JOHANNESBURG - Success is proving sweet for a young entrepreneur who has not allowed challenges to stand on her way to reaching new heights with her business venture.
Beekeeper Mokgadi Mabela, 32, founded Native Nosi in 2015 as means to venture into entrepreneurship, while unwittingly transforming the honey and beekeeping industries in the process.
She notes that she has been selling honey long before 2015, the year she formally registered the honey production business. Nosi means honey bee is Sotho.
Mabela, who holds an international relations degree from the University of Pretoria, says she was inspired by her father Peter to start the business.
“My father is a full-time beekeeper, so we have always had honey at home. I started selling it to my friends and they liked it,” says Mabela, who lives in Pretoria.
She says the word of mouth spread far and wide and people started getting their honey from her.
When they saw that the demand was growing, Peter suggested that she gets her own beehives as he also had clients he was selling to.
The agreement was that Peter would be her mentor and teach her everything she needed to know about bees, managing the beehives, how to extract honey and other technical and farming aspects of the business.
Mabela, however, is frank about the challenges she has gone through, with capital being one of them and breaking into a sector that is not popular being another.
“Being a woman in beekeeping business is not easy, most of the stuff you learn as you go. Not a lot of people do what I do. They get excited to hear and see what I do, and they want to continue supporting me.”
She says South Africa currently consumes more honey than it’s producing. “As as a result a lot of honey is imported into the country to make for the shortfall,” she says.
“The bad side is that these cheap imports are not always the best honey, and retailers are buying cheaper imported honey as it makes business sense to them to buy the cheaper option.”
Another challenge that Mabela has to contend with is that the beekeeping industry is white male dominated.
“It’s poorly represented in terms of colour and gender. It’s bad. The white people are in charge and they are monopolising the industry,” she laments.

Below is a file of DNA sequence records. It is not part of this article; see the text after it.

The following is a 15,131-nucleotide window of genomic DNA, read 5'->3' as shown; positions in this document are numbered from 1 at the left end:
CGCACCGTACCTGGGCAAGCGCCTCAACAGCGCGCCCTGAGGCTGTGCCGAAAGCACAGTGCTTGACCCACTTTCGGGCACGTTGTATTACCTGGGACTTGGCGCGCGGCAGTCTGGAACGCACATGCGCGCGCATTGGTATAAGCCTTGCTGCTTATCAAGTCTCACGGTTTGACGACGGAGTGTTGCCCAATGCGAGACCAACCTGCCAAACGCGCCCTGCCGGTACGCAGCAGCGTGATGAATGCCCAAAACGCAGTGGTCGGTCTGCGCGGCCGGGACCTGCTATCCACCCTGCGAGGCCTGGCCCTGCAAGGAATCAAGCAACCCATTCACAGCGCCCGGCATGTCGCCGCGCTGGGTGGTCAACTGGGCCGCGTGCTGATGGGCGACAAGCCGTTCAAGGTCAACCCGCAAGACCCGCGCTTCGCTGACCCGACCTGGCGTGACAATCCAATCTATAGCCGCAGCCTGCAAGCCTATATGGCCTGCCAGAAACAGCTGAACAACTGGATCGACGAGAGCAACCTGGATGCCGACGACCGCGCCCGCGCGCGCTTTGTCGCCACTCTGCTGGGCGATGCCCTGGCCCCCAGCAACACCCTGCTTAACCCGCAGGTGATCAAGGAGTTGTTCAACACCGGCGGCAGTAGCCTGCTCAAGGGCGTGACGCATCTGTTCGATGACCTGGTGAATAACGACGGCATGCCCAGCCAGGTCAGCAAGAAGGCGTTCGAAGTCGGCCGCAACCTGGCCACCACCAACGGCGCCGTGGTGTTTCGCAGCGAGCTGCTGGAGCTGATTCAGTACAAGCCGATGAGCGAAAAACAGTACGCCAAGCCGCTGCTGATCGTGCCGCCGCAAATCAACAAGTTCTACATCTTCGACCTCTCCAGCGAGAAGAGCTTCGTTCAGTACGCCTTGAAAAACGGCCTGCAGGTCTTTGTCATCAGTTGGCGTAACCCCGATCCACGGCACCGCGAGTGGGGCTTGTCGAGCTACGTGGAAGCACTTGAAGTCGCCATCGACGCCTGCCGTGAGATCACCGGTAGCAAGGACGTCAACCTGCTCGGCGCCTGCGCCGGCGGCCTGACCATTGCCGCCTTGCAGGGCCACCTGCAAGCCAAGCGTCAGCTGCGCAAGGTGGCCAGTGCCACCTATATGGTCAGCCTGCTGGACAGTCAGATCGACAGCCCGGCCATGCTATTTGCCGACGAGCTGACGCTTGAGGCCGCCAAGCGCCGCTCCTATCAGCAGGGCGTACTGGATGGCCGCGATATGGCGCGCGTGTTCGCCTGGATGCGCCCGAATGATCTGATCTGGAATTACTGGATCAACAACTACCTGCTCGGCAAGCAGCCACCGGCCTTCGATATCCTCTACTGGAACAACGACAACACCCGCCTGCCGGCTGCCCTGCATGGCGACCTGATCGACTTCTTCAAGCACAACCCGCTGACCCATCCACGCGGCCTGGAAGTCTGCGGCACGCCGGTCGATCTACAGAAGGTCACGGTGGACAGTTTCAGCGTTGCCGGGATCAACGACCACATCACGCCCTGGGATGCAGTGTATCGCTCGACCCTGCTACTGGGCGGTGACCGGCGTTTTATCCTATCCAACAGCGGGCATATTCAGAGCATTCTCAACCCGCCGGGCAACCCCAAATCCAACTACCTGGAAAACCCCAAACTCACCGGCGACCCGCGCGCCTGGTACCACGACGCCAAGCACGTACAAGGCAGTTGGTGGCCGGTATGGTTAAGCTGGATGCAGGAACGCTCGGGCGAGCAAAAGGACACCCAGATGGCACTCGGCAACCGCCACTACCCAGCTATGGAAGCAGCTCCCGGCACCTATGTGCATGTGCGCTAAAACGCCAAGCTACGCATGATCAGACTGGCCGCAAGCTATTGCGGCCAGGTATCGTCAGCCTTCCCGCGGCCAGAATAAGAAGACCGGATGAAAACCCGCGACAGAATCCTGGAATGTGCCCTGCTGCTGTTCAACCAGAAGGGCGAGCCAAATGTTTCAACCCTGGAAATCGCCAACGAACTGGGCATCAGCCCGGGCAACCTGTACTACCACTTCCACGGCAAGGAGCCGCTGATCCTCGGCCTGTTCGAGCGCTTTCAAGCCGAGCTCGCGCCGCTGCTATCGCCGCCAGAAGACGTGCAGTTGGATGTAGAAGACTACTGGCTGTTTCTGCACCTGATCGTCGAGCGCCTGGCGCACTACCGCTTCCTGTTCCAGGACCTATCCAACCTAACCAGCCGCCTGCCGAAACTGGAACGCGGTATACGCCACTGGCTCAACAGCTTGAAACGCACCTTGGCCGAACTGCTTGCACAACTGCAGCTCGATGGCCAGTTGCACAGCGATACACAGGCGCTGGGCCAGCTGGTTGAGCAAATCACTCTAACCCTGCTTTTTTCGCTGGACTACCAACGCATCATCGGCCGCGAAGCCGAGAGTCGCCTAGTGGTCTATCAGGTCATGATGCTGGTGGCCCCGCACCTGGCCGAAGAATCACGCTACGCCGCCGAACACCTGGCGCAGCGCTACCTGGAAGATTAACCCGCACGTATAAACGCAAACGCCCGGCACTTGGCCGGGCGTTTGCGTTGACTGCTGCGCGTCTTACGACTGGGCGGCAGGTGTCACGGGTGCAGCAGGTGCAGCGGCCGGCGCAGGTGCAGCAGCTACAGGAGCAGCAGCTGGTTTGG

However, the married mother of two says she is in the industry to do what she does and not to really change its demographics.
“I got here by default, I needed more honey and I ended up doing what I’m doing. I’m doing what I do in my little corner. I didn’t come to be a game changer, I’m here to make honey.”
Mabela, who won the Woolworths Farming Award in Cape Town in February, says being recognised and honoured has helped boost her morale.
“It reinforces your drive to continue doing what you are doing.”
Native Nosi has forged relationships with crop farmers in Limpopo, Mpumalanga and Gauteng, where their beehives are located.
“We don’t have a farm, currently we can’t afford one. It’s very expensive to get a farm,” she says.
Mabela says beekeeping is not about getting any land one could get their hands on, but about getting land that is strategically placed, with good vegetation, and well taken care of, which costs about R2 million.
“We have forged relationships with different crop farmers who have the kind of land that we need. They know that when you have bees in your area they will provide pollination for them,” she says.
“They understand the value of having bees in their farms, so they are open to us having our beehives in their farms.”
Mabela speaks boldly, saying she represents a very large group of people who are not in the industry, adding: “We definitely want to grow so that we can show other females that it’s a doable thing.”
She also wants to create more employment, preserve more bees as they are an endangered species, and also help to preserve the country’s food security.
Native Nosi supplies Lil’ Kitchen in Dainfern, Pure Cafe, and Pure Living, both in Pretoria. But Mabela says most of her clients buy honey from her online store: www.nativenosi.co.za.